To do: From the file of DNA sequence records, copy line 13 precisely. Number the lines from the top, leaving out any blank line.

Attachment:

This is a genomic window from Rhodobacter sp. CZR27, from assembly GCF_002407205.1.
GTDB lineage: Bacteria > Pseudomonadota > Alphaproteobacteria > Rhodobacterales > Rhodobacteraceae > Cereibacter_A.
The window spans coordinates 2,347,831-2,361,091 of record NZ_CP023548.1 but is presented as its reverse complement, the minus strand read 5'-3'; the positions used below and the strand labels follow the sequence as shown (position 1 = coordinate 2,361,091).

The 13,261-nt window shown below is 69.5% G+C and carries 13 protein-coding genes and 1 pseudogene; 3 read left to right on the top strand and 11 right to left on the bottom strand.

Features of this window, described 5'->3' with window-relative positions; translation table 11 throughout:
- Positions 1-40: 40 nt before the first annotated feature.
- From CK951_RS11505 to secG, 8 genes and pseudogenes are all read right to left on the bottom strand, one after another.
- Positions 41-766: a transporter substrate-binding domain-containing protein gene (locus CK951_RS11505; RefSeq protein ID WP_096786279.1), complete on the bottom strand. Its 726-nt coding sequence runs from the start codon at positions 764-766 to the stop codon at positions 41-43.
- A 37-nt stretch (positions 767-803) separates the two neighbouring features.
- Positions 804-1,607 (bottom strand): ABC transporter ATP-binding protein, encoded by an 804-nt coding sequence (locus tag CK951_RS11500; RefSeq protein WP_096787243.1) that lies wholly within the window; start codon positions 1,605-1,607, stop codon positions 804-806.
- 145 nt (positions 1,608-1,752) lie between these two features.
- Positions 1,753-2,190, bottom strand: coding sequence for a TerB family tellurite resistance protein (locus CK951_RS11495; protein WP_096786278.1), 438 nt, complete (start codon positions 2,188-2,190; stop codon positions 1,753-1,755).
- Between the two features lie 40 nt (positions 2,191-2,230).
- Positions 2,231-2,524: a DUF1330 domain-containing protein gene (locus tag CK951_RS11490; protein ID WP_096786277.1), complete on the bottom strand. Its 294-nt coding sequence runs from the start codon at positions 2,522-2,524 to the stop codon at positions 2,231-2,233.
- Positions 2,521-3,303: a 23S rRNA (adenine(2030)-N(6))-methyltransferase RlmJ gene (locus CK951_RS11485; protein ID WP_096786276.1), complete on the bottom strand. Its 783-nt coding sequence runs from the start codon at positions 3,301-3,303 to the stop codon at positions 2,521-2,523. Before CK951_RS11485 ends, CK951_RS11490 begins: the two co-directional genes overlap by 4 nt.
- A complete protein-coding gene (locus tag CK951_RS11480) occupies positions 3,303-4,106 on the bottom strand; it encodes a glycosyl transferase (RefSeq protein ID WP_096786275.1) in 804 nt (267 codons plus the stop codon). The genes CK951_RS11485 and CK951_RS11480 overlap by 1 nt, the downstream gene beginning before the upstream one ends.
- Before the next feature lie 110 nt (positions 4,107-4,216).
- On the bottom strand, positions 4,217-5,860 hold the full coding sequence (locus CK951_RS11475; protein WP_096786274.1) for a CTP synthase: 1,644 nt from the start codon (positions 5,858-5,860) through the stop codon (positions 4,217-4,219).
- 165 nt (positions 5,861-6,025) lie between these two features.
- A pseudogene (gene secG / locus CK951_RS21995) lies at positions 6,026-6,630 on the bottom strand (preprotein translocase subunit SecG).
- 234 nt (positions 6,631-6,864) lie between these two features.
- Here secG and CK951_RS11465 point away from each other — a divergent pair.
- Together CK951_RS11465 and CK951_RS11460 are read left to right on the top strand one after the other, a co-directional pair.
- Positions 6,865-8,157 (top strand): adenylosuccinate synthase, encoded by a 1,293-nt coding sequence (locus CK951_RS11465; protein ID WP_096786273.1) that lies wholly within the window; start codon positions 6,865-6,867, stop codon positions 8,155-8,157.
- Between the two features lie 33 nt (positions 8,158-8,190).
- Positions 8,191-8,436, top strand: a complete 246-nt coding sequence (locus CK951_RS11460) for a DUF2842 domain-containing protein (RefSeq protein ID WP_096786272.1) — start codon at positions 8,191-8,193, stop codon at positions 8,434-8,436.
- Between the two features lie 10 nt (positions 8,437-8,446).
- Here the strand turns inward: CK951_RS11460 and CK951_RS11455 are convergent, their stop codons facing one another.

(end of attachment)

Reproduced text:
- Between the two features lie 40 nt (positions 2,191-2,230).